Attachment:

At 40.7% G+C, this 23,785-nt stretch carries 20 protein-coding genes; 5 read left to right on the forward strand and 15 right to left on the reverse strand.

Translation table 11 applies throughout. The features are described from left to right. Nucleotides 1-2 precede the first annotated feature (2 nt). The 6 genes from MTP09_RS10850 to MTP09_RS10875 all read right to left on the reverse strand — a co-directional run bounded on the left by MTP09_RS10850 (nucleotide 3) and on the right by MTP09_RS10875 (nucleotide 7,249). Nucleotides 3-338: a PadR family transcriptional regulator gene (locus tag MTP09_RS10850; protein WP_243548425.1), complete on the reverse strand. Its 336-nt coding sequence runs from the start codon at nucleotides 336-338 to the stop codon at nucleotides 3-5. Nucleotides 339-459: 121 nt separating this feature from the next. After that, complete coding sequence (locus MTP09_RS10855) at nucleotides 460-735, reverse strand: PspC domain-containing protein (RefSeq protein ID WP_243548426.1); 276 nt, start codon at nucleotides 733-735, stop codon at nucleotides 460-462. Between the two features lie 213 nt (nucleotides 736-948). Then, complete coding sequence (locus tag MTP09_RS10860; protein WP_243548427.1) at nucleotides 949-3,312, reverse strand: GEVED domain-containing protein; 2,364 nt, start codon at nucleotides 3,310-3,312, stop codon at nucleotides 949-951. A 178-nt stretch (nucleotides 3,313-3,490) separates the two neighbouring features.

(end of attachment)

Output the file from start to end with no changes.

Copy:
At 40.7% G+C, this 23,785-nt stretch carries 20 protein-coding genes; 5 read left to right on the forward strand and 15 right to left on the reverse strand.

Translation table 11 applies throughout. The features are described from left to right. Nucleotides 1-2 precede the first annotated feature (2 nt). The 6 genes from MTP09_RS10850 to MTP09_RS10875 all read right to left on the reverse strand — a co-directional run bounded on the left by MTP09_RS10850 (nucleotide 3) and on the right by MTP09_RS10875 (nucleotide 7,249). Nucleotides 3-338: a PadR family transcriptional regulator gene (locus tag MTP09_RS10850; protein WP_243548425.1), complete on the reverse strand. Its 336-nt coding sequence runs from the start codon at nucleotides 336-338 to the stop codon at nucleotides 3-5. Nucleotides 339-459: 121 nt separating this feature from the next. After that, complete coding sequence (locus MTP09_RS10855) at nucleotides 460-735, reverse strand: PspC domain-containing protein (RefSeq protein ID WP_243548426.1); 276 nt, start codon at nucleotides 733-735, stop codon at nucleotides 460-462. Between the two features lie 213 nt (nucleotides 736-948). Then, complete coding sequence (locus tag MTP09_RS10860; protein WP_243548427.1) at nucleotides 949-3,312, reverse strand: GEVED domain-containing protein; 2,364 nt, start codon at nucleotides 3,310-3,312, stop codon at nucleotides 949-951. A 178-nt stretch (nucleotides 3,313-3,490) separates the two neighbouring features.